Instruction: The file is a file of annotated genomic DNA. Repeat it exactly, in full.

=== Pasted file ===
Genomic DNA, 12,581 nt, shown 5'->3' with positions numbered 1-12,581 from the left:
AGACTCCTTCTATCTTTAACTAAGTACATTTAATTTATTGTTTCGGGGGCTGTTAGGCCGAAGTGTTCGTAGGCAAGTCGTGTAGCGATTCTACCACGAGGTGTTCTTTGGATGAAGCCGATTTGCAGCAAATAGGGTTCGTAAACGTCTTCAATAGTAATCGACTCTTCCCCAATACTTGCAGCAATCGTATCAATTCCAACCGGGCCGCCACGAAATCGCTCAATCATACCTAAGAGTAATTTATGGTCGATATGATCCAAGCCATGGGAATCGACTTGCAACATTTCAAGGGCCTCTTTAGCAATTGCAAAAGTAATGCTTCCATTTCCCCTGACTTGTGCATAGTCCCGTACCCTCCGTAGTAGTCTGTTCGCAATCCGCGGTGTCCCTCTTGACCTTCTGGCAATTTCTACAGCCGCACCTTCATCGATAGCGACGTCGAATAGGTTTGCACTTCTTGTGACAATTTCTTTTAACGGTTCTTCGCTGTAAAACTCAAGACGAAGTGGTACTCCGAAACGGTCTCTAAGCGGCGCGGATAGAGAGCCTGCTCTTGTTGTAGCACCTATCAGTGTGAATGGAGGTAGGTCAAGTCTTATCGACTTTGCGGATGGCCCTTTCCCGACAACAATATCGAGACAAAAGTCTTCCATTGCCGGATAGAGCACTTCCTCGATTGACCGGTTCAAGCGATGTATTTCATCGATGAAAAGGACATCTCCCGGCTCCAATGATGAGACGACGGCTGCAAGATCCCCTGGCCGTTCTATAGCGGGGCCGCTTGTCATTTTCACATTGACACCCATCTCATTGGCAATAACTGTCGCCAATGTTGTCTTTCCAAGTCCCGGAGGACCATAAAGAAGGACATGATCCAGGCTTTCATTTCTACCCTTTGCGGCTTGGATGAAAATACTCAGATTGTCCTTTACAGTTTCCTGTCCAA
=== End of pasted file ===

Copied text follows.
Genomic DNA, 12,581 nt, shown 5'->3' with positions numbered 1-12,581 from the left:
AGACTCCTTCTATCTTTAACTAAGTACATTTAATTTATTGTTTCGGGGGCTGTTAGGCCGAAGTGTTCGTAGGCAAGTCGTGTAGCGATTCTACCACGAGGTGTTCTTTGGATGAAGCCGATTTGCAGCAAATAGGGTTCGTAAACGTCTTCAATAGTAATCGACTCTTCCCCAATACTTGCAGCAATCGTATCAATTCCAACCGGGCCGCCACGAAATCGCTCAATCATACCTAAGAGTAATTTATGGTCGATATGATCCAAGCCATGGGAATCGACTTGCAACATTTCAAGGGCCTCTTTAGCAATTGCAAAAGTAATGCTTCCATTTCCCCTGACTTGTGCATAGTCCCGTACCCTCCGTAGTAGTCTGTTCGCAATCCGCGGTGTCCCTCTTGACCTTCTGGCAATTTCTACAGCCGCACCTTCATCGATAGCGACGTCGAATAGGTTTGCACTTCTTGTGACAATTTCTTTTAACGGTTCTTCGCTGTAAAACTCAAGACGAAGTGGTACTCCGAAACGGTCTCTAAGCGGCGCGGATAGAGAGCCTGCTCTTGTTGTAGCACCTATCAGTGTGAATGGAGGTAGGTCAAGTCTTATCGACTTTGCGGATGGCCCTTTCCCGACAACAATATCGAGACAAAAGTCTTCCATTGCCGGATAGAGCACTTCCTCGATTGACCGGTTCAAGCGATGTATTTCATCGATGAAAAGGACATCTCCCGGCTCCAATGATGAGACGACGGCTGCAAGATCCCCTGGCCGTTCTATAGCGGGGCCGCTTGTCATTTTCACATTGACACCCATCTCATTGGCAATAACTGTCGCCAATGTTGTCTTTCCAAGTCCCGGAGGACCATAAAGAAGGACATGATCCAGGCTTTCATTTCTACCCTTTGCGGCTTGGATGAAAATACTCAGATTGTCCTTTACAGTTTCCTGTCCAA